Monday 10th December 2018

Google announces 15th anniversary of Google AdSense

The ad network has attracted some big earners over the years, including Markus Frind, founder of PlentyofFish.com, who was rumored to be earning $500,000 per month from the network back in 2006.
Jason Smith
by on 2nd July 2018

Google has announced the 15th anniversary of Google AdSense, an advertising network that allows webmasters to monetize their online content, in a video posted on its official YouTube channel.

According to the latest figures from builtwith.com, there are now nearly 13 million active websites utilizing Google AdSense. Google’s parent company, Alphabet, posted revenues of $31.15 billion in Q1 of 2018, of which $26.6 billion was derived from advertising services.

Of the $26.6 billion amassed from advertising services, $4.6 billion was derived from displaying advertisements on partners’ websites.

Some websites have become renowned for generating large AdSense revenues. One of the most famous was PlentyofFish.com, one of the first free dating websites online, which was rumoured to be generating in the region of $500,000 per month from Google AdSense in 2006.

The dating website was subsequently acquired by Match in 2015 for $575 million.

In its video titled “15 years of AdSense”, Google reminisces about the first ads served through AdSense, which were text only, and reflects on what is now the global popularity of the platform.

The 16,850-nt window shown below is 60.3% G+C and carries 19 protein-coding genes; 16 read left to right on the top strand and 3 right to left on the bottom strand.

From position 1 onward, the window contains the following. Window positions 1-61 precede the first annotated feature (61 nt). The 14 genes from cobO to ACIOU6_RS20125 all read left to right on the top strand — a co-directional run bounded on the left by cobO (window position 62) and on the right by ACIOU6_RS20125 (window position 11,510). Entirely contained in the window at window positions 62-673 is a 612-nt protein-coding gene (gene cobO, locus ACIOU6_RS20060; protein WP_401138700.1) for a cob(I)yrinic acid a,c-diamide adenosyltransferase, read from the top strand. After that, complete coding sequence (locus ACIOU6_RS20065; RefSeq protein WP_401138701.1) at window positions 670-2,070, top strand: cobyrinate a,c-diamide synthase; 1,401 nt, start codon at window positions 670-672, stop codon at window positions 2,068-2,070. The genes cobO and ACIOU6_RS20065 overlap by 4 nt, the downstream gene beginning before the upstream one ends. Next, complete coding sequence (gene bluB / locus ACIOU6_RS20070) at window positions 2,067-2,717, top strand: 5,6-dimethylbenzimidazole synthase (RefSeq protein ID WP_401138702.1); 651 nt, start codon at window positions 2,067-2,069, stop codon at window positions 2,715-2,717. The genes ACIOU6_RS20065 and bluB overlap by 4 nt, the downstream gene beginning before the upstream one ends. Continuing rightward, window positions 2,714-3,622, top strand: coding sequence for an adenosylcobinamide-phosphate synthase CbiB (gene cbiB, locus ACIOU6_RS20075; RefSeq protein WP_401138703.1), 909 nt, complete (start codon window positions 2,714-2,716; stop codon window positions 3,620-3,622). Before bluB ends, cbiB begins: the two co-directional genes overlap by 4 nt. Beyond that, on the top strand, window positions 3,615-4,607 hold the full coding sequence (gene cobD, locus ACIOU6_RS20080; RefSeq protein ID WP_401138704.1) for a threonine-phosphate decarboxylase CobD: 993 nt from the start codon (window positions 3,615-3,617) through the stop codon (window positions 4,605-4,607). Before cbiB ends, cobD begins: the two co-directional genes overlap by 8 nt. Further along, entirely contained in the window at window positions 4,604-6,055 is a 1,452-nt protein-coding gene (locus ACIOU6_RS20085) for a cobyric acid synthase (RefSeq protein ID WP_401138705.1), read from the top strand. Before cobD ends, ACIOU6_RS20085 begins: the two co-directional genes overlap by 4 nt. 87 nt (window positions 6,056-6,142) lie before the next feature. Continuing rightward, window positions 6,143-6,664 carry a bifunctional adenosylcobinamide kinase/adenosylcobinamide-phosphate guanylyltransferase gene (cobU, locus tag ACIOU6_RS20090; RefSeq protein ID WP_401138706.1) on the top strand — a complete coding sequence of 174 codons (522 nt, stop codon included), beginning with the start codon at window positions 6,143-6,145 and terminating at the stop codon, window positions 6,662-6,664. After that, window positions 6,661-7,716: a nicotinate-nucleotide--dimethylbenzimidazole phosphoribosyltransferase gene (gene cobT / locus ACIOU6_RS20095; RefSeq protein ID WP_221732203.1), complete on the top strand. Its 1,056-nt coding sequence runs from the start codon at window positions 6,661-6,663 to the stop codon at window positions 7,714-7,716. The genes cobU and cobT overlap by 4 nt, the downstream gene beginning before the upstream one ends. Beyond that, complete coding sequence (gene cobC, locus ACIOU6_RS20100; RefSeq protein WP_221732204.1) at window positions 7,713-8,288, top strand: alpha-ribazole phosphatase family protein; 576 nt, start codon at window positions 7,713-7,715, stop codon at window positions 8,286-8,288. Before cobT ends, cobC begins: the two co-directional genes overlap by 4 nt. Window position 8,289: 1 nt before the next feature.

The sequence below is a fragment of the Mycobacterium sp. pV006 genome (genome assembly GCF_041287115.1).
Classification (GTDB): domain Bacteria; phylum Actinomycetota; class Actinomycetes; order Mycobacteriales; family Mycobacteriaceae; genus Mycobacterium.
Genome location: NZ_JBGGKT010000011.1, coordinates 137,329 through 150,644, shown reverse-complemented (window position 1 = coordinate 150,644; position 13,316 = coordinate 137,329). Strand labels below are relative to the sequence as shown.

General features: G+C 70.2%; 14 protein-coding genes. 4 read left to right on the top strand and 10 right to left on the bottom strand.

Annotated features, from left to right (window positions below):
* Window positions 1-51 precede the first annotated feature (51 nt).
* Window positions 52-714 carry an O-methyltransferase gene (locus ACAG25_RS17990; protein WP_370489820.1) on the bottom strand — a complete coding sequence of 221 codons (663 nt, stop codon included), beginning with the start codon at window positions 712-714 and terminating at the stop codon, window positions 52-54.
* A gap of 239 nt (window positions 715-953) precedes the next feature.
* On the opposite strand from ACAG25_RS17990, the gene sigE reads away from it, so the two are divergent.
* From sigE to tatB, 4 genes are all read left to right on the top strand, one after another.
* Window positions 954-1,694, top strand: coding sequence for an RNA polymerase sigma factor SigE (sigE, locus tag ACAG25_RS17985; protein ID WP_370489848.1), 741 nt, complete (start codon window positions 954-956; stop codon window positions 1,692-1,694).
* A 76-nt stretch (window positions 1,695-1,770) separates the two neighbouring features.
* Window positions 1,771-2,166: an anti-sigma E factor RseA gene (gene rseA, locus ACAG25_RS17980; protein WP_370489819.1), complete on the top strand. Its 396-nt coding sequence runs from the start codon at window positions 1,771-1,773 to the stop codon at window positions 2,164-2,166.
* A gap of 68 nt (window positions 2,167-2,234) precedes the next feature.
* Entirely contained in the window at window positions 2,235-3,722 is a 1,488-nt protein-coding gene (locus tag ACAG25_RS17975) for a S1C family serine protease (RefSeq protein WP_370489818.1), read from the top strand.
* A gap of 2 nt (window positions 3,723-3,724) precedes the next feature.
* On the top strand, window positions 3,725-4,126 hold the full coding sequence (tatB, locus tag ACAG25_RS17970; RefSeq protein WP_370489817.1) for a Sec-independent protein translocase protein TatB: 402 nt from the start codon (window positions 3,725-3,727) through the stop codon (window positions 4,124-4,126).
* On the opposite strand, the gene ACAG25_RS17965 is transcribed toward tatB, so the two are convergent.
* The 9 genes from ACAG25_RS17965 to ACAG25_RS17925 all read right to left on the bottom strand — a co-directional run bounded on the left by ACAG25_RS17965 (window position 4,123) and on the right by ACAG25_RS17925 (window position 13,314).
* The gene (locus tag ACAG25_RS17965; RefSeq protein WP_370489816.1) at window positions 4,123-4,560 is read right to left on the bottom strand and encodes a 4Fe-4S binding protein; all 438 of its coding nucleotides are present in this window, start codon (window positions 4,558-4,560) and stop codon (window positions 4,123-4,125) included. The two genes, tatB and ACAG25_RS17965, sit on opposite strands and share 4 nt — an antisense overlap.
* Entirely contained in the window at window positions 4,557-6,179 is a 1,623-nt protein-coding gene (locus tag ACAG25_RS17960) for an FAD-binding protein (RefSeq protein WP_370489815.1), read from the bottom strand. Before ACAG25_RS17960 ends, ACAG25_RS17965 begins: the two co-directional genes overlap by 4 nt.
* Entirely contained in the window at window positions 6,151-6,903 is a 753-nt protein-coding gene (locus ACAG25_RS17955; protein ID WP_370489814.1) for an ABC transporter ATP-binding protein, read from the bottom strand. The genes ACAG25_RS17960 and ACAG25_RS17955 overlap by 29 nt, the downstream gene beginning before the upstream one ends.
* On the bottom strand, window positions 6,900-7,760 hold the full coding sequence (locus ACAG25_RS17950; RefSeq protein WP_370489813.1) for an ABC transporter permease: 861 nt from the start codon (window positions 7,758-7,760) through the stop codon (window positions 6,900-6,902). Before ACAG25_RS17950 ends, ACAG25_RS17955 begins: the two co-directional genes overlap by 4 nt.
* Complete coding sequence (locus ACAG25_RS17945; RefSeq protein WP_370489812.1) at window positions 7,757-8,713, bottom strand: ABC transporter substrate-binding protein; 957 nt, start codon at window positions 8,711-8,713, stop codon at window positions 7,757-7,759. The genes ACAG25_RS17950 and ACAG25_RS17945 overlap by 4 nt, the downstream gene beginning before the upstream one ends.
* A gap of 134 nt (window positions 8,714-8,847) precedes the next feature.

“Today, AdSense is truly global. Urdu, Japanese or French, we speak 45 languages and counting,” it says.

AdSense has launched a range of new features in recent months, including a new service titled AdSense auto ads.

Google claims that with Auto ads publishers can benefit from its machine learning technology. It states that ads will only be displayed when they are likely to perform well and that Auto ads will also “identify any available ad space and place new ads there, potentially increasing [publishers’] revenue.”

There are now also features available through AdSense that address some of the regulatory challenges posed by the EU’s ePrivacy Directive and General Data Protection Regulation.

Under AdSense personalized ads are the default option for publishers that enable the platform on their websites. However, according to Google’s policy pages, if a webmaster selects the non-personalization feature then visitors from the EU will only be served non-personalized ads.

While non-personalized ads don’t use cookies for tracking purposes, they still rely on cookies for frequency capping and to “combat ad fraud and abuse.” For this reason, serving such ads will still fall under the EU’s ePrivacy Directive (a new ePrivacy Regulation is expected to come into force in 2019).